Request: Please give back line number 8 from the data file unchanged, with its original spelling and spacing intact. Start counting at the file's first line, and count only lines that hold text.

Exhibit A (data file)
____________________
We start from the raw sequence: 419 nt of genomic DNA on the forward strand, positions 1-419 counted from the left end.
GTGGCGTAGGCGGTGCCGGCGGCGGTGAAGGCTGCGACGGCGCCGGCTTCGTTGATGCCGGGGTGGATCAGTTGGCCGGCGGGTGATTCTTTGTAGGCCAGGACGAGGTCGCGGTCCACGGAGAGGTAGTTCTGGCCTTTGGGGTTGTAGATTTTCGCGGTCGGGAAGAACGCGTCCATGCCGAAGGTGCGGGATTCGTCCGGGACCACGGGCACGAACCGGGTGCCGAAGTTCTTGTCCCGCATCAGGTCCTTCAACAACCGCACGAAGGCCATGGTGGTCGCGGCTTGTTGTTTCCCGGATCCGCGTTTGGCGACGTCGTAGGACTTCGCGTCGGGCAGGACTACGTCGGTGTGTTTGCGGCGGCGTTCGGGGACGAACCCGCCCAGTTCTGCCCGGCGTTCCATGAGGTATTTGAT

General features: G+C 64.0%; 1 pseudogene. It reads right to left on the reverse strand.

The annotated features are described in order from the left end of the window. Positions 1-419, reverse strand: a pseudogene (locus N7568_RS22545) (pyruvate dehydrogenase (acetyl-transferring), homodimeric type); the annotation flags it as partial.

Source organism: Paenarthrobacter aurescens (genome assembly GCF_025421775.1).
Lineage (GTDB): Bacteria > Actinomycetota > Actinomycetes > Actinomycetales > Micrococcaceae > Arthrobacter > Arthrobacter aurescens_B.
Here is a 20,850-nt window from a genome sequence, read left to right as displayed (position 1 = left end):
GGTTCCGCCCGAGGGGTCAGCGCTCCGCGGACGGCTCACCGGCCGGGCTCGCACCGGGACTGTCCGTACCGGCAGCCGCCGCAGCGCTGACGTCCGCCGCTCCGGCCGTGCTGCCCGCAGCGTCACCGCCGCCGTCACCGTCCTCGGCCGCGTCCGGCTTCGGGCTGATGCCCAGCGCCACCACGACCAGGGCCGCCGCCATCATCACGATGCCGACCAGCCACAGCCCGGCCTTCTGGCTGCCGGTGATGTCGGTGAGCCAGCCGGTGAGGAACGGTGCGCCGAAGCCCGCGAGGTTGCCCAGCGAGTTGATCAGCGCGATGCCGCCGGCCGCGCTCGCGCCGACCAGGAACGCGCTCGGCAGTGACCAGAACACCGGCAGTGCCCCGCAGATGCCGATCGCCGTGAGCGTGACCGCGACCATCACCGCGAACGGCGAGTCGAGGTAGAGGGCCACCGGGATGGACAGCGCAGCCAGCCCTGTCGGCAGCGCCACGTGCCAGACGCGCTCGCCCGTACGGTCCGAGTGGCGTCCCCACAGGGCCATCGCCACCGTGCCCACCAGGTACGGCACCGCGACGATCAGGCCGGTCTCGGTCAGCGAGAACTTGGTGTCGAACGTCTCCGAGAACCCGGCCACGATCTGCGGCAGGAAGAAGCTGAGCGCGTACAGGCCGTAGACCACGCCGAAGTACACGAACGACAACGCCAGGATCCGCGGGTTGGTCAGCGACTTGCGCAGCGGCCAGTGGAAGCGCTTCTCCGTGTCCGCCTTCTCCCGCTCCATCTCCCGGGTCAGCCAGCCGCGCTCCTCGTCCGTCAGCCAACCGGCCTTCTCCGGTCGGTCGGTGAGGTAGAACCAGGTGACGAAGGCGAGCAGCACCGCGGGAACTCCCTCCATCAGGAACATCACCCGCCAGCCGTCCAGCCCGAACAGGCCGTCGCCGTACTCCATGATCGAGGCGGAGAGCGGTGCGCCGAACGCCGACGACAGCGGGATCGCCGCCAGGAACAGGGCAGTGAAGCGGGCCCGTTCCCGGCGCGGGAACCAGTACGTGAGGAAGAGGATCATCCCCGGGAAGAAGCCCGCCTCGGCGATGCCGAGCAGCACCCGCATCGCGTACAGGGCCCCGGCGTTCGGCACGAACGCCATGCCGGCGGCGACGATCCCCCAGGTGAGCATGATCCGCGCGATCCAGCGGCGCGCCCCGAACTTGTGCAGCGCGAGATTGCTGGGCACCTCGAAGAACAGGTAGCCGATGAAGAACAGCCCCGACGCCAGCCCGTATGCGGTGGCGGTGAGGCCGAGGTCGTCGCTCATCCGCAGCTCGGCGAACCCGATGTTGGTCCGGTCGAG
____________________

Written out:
GGTTCCGCCCGAGGGGTCAGCGCTCCGCGGACGGCTCACCGGCCGGGCTCGCACCGGGACTGTCCGTACCGGCAGCCGCCGCAGCGCTGACGTCCGCCGCTCCGGCCGTGCTGCCCGCAGCGTCACCGCCGCCGTCACCGTCCTCGGCCGCGTCCGGCTTCGGGCTGATGCCCAGCGCCACCACGACCAGGGCCGCCGCCATCATCACGATGCCGACCAGCCACAGCCCGGCCTTCTGGCTGCCGGTGATGTCGGTGAGCCAGCCGGTGAGGAACGGTGCGCCGAAGCCCGCGAGGTTGCCCAGCGAGTTGATCAGCGCGATGCCGCCGGCCGCGCTCGCGCCGACCAGGAACGCGCTCGGCAGTGACCAGAACACCGGCAGTGCCCCGCAGATGCCGATCGCCGTGAGCGTGACCGCGACCATCACCGCGAACGGCGAGTCGAGGTAGAGGGCCACCGGGATGGACAGCGCAGCCAGCCCTGTCGGCAGCGCCACGTGCCAGACGCGCTCGCCCGTACGGTCCGAGTGGCGTCCCCACAGGGCCATCGCCACCGTGCCCACCAGGTACGGCACCGCGACGATCAGGCCGGTCTCGGTCAGCGAGAACTTGGTGTCGAACGTCTCCGAGAACCCGGCCACGATCTGCGGCAGGAAGAAGCTGAGCGCGTACAGGCCGTAGACCACGCCGAAGTACACGAACGACAACGCCAGGATCCGCGGGTTGGTCAGCGACTTGCGCAGCGGCCAGTGGAAGCGCTTCTCCGTGTCCGCCTTCTCCCGCTCCATCTCCCGGGTCAGCCAGCCGCGCTCCTCGTCCGTCAGCCAACCGGCCTTCTCCGGTCGGTCGGTGAGGTAGAACCAGGTGACGAAGGCGAGCAGCACCGCGGGAACTCCCTCCATCAGGAACATCACCCGCCAGCCGTCCAGCCCGAACAGGCCGTCGCCGTACTCCATGATCGAGGCGGAGAGCGGTGCGCCGAACGCCGACGACAGCGGGATCGCCGCCAGGAACAGGGCAGTGAAGCGGGCCCGTTCCCGGCGCGGGAACCAGTACGTGAGGAAGAGGATCATCCCCGGGAAGAAGCCCGCCTCGGCGATGCCGAGCAGCACCCGCATCGCGTACAGGGCCCCGGCGTTCGGCACGAACGCCATGCCGGCGGCGACGATCCCCCAGGTGAGCATGATCCGCGCGATCCAGCGGCGCGCCCCGAACTTGTGCAGCGCGAGATTGCTGGGCACCTCGAAGAACAGGTAGCCGATGAAGAACAGCCCCGACGCCAGCCCGTATGCGGTGGCGGTGAGGCCGAGGTCGTCGCTCATCCGCAGCTCGGCGAACCCGATGTTGGTCCGGTCGAG